Part II:


Part III:


Part IV:


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Brother, Could You Spare Some Charity for a Friendly Celebrity?

As the Beatles remind us, we all want to change the world.  That includes celebrities and the people who run big companies.  Be that as it may, I’m still skeptical when I hear about celebrities promoting causes.  What big movie or television show do they have coming up, what product are they trying to sell, I find myself wondering.  Other people do the same when they hear about a company doing charity work.

Self-portrait – Joseph Ducreux, 1793


Why are we so cynical? Part of it is that celebrities and big businesses sometimes do use their charitable efforts for selfish reasons.  What person hasn’t been tempted to do good for the wrong motives?  Besides, the marketplace is so crowded these days that many  are willing to do anything to get attention.

Still, I suspect that much of our cynicism comes from  an innate appreciation of genuine charity. When true, charity is such a precious thing that it can change lives, so we are careful to distinguish between the real thing and its false imitations.

In Victor Hugo’s Les Misérables it takes just one act of compassion from a victimized priest to transform the criminal Jean Valjean into an influential man of character.    That’s  powerful stuff.  Unfortunately, the famous and the powerful are well aware of the esteem that we hold for such acts, and the less scrupulous ones will use that esteem to their advantage.

When that happens, the world wrinkles and dons more cynicism.  Real charity won’t be greeted so warmly next time she comes to visit.

It’s worth mentioning that the only angry outburst from Christ recorded in the gospels occurs when he confronts the merchants in the tabernacle.  Like their modern-day contemporaries, the merchants tried to turn charity and virtue into a profitable endeavor.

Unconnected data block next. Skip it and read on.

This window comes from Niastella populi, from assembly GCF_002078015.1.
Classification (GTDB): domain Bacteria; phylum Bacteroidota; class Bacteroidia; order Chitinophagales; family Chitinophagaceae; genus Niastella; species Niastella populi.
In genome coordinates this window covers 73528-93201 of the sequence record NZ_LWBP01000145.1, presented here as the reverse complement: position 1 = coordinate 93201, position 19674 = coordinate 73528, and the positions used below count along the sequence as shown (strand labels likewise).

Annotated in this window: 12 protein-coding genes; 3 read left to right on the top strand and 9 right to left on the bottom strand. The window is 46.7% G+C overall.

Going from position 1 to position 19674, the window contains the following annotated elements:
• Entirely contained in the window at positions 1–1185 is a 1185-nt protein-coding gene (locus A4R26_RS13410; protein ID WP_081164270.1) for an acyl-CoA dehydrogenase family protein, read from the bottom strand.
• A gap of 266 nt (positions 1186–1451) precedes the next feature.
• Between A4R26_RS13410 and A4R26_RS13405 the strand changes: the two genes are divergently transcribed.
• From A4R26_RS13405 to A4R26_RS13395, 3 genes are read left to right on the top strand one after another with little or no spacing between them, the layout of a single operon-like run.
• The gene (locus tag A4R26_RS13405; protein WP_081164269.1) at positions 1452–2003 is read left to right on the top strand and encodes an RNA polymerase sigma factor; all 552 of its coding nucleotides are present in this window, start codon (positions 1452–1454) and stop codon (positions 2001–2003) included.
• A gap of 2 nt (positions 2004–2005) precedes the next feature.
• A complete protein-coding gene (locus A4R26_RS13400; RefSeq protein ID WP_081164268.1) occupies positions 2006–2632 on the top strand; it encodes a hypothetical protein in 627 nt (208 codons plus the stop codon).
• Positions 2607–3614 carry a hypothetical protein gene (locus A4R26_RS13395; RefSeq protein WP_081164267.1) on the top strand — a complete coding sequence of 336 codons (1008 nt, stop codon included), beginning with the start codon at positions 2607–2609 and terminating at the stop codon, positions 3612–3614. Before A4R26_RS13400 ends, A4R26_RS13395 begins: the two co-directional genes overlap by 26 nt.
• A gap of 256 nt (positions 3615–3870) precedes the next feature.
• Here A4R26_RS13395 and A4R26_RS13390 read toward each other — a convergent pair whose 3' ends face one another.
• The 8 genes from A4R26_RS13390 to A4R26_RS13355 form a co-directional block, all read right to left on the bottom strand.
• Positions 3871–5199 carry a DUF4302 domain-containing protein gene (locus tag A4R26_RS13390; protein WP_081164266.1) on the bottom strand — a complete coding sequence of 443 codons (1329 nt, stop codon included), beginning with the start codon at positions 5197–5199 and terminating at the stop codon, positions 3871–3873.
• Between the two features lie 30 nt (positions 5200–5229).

At the Cirque Fernando – Henri de Toulouse-Lautrec, 1888


How are we to distinguish between the sincere and the self-serving humanitarian efforts of the rich and the famous?  Consistency is a good place to start. Does the celebrity’s cause correlate with the way he or she lives? Let’s look at some examples:

Lance Armstrong has dedicated his life to achieving peak physical performance.  He battled cancer and then went on to win the Tour de France, so it is entirely believable that he is committed to the principles of his Live Strong organization.

Steven Spielberg’s efforts with the Shoah Foundation come across as sincere thanks in part to the kinds of World War II stories he has told.  Similarly, Will Smith’s involvement in movies like Pursuit of Happyness and I am Legend gives credibility to his  Will and Jada Smith Family Foundation, an organization dedicated to improving the lives of inner-city kids.

On the other hand, U2’s Bono gets a lot of press for begging governments to finance welfare programs and forgive third-world debt.  Yes, it’s a beautiful day, and you’ve got beautiful rhetoric Bono, but then again, you did move your band’s money out of Ireland to avoid paying more taxes. How does that fit into the campaign?  You know all those fancy programs you advocate do cost money.  Did you just assume it would be someone else footing the bill?